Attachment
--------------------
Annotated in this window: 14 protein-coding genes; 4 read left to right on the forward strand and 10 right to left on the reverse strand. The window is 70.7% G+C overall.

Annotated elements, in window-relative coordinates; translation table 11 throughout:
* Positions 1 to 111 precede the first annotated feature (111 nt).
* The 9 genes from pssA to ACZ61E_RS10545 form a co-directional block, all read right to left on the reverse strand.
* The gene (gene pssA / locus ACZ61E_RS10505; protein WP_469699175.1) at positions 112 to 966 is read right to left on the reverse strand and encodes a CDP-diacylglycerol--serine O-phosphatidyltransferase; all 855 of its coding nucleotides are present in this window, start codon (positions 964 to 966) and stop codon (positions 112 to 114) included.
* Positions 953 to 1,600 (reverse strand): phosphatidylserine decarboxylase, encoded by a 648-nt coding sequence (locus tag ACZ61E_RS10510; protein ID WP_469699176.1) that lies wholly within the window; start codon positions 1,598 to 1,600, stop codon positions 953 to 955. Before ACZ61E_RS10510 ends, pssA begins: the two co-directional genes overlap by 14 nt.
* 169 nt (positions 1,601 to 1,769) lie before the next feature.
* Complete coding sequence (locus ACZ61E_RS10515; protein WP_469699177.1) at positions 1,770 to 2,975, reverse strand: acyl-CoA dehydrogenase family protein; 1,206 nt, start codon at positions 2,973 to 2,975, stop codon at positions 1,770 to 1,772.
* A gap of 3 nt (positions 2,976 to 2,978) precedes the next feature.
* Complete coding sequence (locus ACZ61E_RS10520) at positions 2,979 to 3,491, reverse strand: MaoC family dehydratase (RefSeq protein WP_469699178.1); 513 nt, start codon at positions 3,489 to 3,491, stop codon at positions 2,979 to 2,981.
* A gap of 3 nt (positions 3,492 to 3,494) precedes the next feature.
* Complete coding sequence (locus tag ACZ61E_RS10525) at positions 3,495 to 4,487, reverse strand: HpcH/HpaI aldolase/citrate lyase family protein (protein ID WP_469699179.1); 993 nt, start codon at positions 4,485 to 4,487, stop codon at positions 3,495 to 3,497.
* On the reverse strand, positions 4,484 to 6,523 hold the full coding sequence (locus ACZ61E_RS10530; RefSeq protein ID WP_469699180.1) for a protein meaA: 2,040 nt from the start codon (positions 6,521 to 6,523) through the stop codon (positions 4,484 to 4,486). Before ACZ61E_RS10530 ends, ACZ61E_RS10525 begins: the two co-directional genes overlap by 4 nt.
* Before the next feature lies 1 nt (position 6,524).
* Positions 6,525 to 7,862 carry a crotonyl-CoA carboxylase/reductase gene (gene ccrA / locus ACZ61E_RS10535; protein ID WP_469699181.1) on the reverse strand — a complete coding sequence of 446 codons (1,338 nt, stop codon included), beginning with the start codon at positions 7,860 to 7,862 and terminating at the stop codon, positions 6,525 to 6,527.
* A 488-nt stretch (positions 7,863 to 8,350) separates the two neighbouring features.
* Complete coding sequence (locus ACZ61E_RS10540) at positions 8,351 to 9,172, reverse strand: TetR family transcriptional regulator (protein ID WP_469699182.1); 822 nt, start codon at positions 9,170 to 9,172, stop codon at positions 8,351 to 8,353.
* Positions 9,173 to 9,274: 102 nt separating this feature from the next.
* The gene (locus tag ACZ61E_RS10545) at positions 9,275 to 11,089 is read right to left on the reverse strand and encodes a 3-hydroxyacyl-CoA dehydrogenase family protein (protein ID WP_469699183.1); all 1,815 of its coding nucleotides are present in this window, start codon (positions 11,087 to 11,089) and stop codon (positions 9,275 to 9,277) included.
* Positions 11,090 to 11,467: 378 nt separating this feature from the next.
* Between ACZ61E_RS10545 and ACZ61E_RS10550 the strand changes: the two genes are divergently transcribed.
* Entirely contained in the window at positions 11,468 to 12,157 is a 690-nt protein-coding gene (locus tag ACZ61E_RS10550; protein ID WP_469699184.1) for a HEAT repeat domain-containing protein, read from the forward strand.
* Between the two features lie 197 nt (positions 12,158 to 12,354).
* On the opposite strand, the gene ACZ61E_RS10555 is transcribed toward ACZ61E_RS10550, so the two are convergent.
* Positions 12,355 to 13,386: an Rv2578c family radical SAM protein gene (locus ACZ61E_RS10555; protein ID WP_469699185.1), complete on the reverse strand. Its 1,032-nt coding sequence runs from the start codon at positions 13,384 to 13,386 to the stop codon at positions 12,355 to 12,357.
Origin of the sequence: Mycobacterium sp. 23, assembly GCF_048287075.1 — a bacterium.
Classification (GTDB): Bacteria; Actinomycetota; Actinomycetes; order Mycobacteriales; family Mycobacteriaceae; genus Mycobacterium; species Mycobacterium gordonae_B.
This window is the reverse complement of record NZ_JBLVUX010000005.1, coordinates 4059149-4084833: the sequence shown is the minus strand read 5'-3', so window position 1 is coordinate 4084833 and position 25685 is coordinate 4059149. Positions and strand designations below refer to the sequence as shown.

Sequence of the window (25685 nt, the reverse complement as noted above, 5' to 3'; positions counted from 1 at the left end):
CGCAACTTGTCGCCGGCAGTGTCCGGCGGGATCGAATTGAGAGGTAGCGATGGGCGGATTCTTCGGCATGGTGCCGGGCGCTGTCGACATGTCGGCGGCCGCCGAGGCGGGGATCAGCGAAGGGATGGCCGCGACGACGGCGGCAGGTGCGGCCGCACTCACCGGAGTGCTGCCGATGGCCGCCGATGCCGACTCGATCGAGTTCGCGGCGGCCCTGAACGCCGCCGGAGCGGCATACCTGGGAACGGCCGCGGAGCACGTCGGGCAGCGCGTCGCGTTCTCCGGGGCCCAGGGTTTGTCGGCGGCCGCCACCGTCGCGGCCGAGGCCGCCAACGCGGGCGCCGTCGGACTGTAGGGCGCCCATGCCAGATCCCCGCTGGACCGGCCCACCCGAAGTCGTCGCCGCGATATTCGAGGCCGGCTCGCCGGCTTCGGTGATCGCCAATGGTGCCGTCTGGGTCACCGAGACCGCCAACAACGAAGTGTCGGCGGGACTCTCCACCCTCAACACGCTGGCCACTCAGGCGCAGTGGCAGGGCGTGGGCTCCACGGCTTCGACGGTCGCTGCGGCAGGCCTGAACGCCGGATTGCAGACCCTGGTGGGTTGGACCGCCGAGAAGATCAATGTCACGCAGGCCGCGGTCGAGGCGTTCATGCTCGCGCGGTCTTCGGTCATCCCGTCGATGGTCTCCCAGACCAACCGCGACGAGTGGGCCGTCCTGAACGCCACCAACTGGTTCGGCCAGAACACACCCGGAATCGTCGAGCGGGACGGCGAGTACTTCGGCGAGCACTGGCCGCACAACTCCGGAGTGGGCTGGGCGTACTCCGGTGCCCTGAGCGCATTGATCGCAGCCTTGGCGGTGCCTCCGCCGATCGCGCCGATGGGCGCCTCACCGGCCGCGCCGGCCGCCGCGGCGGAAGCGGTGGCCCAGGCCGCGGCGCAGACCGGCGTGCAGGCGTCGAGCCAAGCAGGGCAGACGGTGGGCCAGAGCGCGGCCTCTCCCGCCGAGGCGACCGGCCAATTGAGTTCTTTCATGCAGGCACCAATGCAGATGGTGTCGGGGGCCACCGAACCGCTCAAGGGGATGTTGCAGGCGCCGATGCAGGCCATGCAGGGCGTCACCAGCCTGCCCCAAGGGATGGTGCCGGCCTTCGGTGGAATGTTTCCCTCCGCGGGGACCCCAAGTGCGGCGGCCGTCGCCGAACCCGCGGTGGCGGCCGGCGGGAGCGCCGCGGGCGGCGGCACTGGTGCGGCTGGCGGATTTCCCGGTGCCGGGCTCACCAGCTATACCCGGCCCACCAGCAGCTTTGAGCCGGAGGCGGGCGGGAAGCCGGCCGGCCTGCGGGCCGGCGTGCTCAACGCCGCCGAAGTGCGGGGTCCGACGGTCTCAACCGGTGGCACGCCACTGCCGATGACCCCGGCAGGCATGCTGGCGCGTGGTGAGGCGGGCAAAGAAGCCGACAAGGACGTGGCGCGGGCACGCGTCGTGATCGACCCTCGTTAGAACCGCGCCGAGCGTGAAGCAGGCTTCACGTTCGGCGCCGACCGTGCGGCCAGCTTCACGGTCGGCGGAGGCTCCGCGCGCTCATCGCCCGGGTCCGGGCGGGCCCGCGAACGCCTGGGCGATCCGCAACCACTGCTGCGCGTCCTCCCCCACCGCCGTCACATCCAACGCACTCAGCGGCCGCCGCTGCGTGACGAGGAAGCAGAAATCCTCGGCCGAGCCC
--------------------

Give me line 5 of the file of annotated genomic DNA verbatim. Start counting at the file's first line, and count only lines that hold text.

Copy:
* The gene (gene pssA / locus ACZ61E_RS10505; protein WP_469699175.1) at positions 112 to 966 is read right to left on the reverse strand and encodes a CDP-diacylglycerol--serine O-phosphatidyltransferase; all 855 of its coding nucleotides are present in this window, start codon (positions 964 to 966) and stop codon (positions 112 to 114) included.